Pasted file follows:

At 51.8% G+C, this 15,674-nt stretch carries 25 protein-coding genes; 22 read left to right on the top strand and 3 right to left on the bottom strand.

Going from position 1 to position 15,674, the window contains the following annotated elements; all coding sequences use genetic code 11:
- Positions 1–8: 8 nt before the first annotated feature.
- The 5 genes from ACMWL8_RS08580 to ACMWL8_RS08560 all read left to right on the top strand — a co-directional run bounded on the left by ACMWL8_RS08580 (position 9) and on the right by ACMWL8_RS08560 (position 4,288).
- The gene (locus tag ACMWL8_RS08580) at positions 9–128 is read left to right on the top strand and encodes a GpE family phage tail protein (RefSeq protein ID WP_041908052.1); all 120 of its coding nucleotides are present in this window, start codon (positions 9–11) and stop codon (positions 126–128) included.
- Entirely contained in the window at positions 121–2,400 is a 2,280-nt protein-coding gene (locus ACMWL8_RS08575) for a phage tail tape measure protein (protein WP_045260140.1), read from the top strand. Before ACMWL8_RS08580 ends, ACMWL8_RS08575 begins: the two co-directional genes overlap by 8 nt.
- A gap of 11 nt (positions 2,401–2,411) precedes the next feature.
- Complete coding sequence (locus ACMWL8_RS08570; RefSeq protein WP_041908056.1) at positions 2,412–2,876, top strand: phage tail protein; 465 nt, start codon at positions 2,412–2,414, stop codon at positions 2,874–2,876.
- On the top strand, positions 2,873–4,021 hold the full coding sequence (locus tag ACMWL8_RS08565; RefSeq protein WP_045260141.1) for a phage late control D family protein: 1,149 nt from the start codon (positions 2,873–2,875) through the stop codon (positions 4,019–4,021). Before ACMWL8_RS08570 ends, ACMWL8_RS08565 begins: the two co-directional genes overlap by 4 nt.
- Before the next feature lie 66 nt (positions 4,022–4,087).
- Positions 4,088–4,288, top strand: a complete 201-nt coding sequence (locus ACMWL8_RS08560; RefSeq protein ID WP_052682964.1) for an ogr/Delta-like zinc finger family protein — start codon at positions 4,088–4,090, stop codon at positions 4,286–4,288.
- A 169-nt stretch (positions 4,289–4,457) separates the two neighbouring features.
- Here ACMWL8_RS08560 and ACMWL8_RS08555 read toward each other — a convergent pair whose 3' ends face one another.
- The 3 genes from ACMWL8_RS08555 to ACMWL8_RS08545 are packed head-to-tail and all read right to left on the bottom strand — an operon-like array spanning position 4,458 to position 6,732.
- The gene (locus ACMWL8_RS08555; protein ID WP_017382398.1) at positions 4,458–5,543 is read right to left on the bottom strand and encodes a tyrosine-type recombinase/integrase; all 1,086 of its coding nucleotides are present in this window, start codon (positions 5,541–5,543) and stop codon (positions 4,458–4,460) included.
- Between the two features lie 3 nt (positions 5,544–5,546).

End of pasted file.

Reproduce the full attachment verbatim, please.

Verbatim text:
At 51.8% G+C, this 15,674-nt stretch carries 25 protein-coding genes; 22 read left to right on the top strand and 3 right to left on the bottom strand.

Going from position 1 to position 15,674, the window contains the following annotated elements; all coding sequences use genetic code 11:
- Positions 1–8: 8 nt before the first annotated feature.
- The 5 genes from ACMWL8_RS08580 to ACMWL8_RS08560 all read left to right on the top strand — a co-directional run bounded on the left by ACMWL8_RS08580 (position 9) and on the right by ACMWL8_RS08560 (position 4,288).
- The gene (locus tag ACMWL8_RS08580) at positions 9–128 is read left to right on the top strand and encodes a GpE family phage tail protein (RefSeq protein ID WP_041908052.1); all 120 of its coding nucleotides are present in this window, start codon (positions 9–11) and stop codon (positions 126–128) included.
- Entirely contained in the window at positions 121–2,400 is a 2,280-nt protein-coding gene (locus ACMWL8_RS08575) for a phage tail tape measure protein (protein WP_045260140.1), read from the top strand. Before ACMWL8_RS08580 ends, ACMWL8_RS08575 begins: the two co-directional genes overlap by 8 nt.
- A gap of 11 nt (positions 2,401–2,411) precedes the next feature.
- Complete coding sequence (locus ACMWL8_RS08570; RefSeq protein WP_041908056.1) at positions 2,412–2,876, top strand: phage tail protein; 465 nt, start codon at positions 2,412–2,414, stop codon at positions 2,874–2,876.
- On the top strand, positions 2,873–4,021 hold the full coding sequence (locus tag ACMWL8_RS08565; RefSeq protein WP_045260141.1) for a phage late control D family protein: 1,149 nt from the start codon (positions 2,873–2,875) through the stop codon (positions 4,019–4,021). Before ACMWL8_RS08570 ends, ACMWL8_RS08565 begins: the two co-directional genes overlap by 4 nt.
- Before the next feature lie 66 nt (positions 4,022–4,087).
- Positions 4,088–4,288, top strand: a complete 201-nt coding sequence (locus ACMWL8_RS08560; RefSeq protein ID WP_052682964.1) for an ogr/Delta-like zinc finger family protein — start codon at positions 4,088–4,090, stop codon at positions 4,286–4,288.
- A 169-nt stretch (positions 4,289–4,457) separates the two neighbouring features.
- Here ACMWL8_RS08560 and ACMWL8_RS08555 read toward each other — a convergent pair whose 3' ends face one another.
- The 3 genes from ACMWL8_RS08555 to ACMWL8_RS08545 are packed head-to-tail and all read right to left on the bottom strand — an operon-like array spanning position 4,458 to position 6,732.
- The gene (locus ACMWL8_RS08555; protein ID WP_017382398.1) at positions 4,458–5,543 is read right to left on the bottom strand and encodes a tyrosine-type recombinase/integrase; all 1,086 of its coding nucleotides are present in this window, start codon (positions 5,541–5,543) and stop codon (positions 4,458–4,460) included.
- Between the two features lie 3 nt (positions 5,544–5,546).